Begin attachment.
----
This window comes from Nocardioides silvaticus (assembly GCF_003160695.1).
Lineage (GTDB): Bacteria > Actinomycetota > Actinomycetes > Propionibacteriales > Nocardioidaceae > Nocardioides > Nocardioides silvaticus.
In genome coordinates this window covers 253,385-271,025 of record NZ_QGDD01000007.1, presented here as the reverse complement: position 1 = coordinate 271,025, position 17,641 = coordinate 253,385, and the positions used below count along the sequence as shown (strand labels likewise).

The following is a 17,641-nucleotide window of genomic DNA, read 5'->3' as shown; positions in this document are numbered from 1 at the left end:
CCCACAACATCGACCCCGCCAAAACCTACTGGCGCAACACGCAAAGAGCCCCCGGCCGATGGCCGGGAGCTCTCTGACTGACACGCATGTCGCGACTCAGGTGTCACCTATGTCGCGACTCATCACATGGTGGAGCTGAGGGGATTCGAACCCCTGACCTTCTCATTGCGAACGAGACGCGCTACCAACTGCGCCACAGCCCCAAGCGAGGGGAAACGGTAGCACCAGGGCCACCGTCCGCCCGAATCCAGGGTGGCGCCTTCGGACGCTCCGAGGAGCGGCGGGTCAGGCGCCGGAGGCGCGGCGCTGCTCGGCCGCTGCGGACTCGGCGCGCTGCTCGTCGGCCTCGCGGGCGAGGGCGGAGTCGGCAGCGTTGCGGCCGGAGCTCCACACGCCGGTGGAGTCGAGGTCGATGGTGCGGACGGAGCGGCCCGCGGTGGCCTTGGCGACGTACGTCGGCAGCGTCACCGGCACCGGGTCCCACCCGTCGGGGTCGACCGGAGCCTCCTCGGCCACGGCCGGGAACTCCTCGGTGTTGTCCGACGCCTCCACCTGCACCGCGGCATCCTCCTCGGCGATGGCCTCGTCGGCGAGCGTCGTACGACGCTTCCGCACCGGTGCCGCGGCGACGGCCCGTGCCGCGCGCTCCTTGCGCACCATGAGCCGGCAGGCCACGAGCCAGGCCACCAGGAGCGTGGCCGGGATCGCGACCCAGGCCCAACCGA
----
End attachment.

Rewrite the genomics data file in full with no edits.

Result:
This window comes from Nocardioides silvaticus (assembly GCF_003160695.1).
Lineage (GTDB): Bacteria > Actinomycetota > Actinomycetes > Propionibacteriales > Nocardioidaceae > Nocardioides > Nocardioides silvaticus.
In genome coordinates this window covers 253,385-271,025 of record NZ_QGDD01000007.1, presented here as the reverse complement: position 1 = coordinate 271,025, position 17,641 = coordinate 253,385, and the positions used below count along the sequence as shown (strand labels likewise).

The following is a 17,641-nucleotide window of genomic DNA, read 5'->3' as shown; positions in this document are numbered from 1 at the left end:
CCCACAACATCGACCCCGCCAAAACCTACTGGCGCAACACGCAAAGAGCCCCCGGCCGATGGCCGGGAGCTCTCTGACTGACACGCATGTCGCGACTCAGGTGTCACCTATGTCGCGACTCATCACATGGTGGAGCTGAGGGGATTCGAACCCCTGACCTTCTCATTGCGAACGAGACGCGCTACCAACTGCGCCACAGCCCCAAGCGAGGGGAAACGGTAGCACCAGGGCCACCGTCCGCCCGAATCCAGGGTGGCGCCTTCGGACGCTCCGAGGAGCGGCGGGTCAGGCGCCGGAGGCGCGGCGCTGCTCGGCCGCTGCGGACTCGGCGCGCTGCTCGTCGGCCTCGCGGGCGAGGGCGGAGTCGGCAGCGTTGCGGCCGGAGCTCCACACGCCGGTGGAGTCGAGGTCGATGGTGCGGACGGAGCGGCCCGCGGTGGCCTTGGCGACGTACGTCGGCAGCGTCACCGGCACCGGGTCCCACCCGTCGGGGTCGACCGGAGCCTCCTCGGCCACGGCCGGGAACTCCTCGGTGTTGTCCGACGCCTCCACCTGCACCGCGGCATCCTCCTCGGCGATGGCCTCGTCGGCGAGCGTCGTACGACGCTTCCGCACCGGTGCCGCGGCGACGGCCCGTGCCGCGCGCTCCTTGCGCACCATGAGCCGGCAGGCCACGAGCCAGGCCACCAGGAGCGTGGCCGGGATCGCGACCCAGGCCCAACCGA